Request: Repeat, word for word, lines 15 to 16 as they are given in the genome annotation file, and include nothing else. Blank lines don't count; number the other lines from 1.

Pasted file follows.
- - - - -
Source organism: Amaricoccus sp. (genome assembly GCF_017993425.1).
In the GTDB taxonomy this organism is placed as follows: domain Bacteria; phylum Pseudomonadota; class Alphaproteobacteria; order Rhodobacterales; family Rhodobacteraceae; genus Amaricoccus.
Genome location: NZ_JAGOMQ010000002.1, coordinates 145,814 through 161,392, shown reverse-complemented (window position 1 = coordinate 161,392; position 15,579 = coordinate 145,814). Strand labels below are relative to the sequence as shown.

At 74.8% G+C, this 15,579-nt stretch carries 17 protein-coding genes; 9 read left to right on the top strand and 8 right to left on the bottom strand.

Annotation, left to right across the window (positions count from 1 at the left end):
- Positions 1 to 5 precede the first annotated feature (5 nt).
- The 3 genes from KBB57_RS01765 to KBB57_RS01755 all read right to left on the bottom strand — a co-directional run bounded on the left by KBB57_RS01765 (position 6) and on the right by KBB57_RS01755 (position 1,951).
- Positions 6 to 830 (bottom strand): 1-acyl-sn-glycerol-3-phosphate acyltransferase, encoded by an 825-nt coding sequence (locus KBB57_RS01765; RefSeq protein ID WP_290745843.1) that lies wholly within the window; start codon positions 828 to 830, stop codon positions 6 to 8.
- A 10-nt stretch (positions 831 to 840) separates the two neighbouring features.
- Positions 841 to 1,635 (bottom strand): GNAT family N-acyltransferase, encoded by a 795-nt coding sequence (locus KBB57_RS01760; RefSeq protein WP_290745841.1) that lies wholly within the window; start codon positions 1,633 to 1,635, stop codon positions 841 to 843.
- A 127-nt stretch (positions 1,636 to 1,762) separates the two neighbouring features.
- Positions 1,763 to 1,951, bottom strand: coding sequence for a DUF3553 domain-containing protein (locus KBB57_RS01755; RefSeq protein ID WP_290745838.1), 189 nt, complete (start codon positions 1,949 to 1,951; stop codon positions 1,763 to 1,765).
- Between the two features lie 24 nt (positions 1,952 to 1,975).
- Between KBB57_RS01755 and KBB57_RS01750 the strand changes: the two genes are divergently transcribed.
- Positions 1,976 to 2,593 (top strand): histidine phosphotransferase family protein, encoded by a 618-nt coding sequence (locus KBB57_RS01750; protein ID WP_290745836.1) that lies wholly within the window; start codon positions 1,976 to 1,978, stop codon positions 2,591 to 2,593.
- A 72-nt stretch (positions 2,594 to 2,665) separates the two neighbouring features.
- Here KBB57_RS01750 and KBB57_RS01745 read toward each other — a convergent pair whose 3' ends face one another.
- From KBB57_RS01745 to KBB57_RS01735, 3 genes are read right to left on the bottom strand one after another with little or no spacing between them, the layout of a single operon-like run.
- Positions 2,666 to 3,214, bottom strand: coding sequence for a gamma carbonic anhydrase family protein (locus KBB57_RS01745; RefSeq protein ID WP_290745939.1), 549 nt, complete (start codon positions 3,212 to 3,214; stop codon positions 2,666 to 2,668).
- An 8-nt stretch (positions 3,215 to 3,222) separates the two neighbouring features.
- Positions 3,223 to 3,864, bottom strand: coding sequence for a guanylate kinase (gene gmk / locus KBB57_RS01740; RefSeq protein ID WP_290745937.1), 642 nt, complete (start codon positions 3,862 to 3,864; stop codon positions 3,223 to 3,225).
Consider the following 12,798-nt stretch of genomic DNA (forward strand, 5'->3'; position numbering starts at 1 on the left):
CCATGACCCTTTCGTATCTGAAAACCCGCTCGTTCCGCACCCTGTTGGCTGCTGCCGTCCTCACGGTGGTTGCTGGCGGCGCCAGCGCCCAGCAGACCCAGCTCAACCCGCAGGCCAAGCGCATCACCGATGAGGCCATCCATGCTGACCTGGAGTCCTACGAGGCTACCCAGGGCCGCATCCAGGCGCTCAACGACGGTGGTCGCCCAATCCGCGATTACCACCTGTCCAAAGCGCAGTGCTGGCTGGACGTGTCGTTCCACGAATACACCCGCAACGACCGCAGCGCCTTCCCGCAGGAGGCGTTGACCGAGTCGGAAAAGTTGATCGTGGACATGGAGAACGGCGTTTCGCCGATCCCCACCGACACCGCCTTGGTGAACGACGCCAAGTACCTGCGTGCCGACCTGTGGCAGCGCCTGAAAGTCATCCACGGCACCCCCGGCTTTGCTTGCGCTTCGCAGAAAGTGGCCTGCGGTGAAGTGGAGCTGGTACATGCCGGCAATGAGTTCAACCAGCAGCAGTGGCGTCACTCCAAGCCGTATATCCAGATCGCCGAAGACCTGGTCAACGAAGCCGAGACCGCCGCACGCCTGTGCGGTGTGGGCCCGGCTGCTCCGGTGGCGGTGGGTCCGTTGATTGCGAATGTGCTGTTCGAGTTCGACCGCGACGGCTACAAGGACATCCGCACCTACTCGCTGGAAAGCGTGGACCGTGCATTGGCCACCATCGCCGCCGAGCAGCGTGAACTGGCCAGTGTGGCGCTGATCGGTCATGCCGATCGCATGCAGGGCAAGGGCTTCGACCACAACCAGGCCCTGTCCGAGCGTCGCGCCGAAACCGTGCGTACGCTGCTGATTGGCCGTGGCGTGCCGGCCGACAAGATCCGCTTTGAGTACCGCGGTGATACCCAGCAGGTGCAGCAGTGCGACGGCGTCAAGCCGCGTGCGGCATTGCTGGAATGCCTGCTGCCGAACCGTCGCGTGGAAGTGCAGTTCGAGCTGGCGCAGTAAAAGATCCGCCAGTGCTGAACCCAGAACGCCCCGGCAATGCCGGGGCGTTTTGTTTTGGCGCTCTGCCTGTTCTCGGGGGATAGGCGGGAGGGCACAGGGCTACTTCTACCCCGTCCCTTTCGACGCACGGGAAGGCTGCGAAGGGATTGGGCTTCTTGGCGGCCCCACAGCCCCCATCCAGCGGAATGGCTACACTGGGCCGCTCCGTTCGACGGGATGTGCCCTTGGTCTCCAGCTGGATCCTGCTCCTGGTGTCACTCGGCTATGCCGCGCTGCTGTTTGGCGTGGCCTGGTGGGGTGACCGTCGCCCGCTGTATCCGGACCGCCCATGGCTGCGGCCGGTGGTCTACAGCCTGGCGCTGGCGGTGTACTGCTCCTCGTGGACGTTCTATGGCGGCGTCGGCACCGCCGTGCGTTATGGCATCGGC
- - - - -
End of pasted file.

- Positions 1,976 to 2,593 (top strand): histidine phosphotransferase family protein, encoded by a 618-nt coding sequence (locus KBB57_RS01750; protein ID WP_290745836.1) that lies wholly within the window; start codon positions 1,976 to 1,978, stop codon positions 2,591 to 2,593.
- A 72-nt stretch (positions 2,594 to 2,665) separates the two neighbouring features.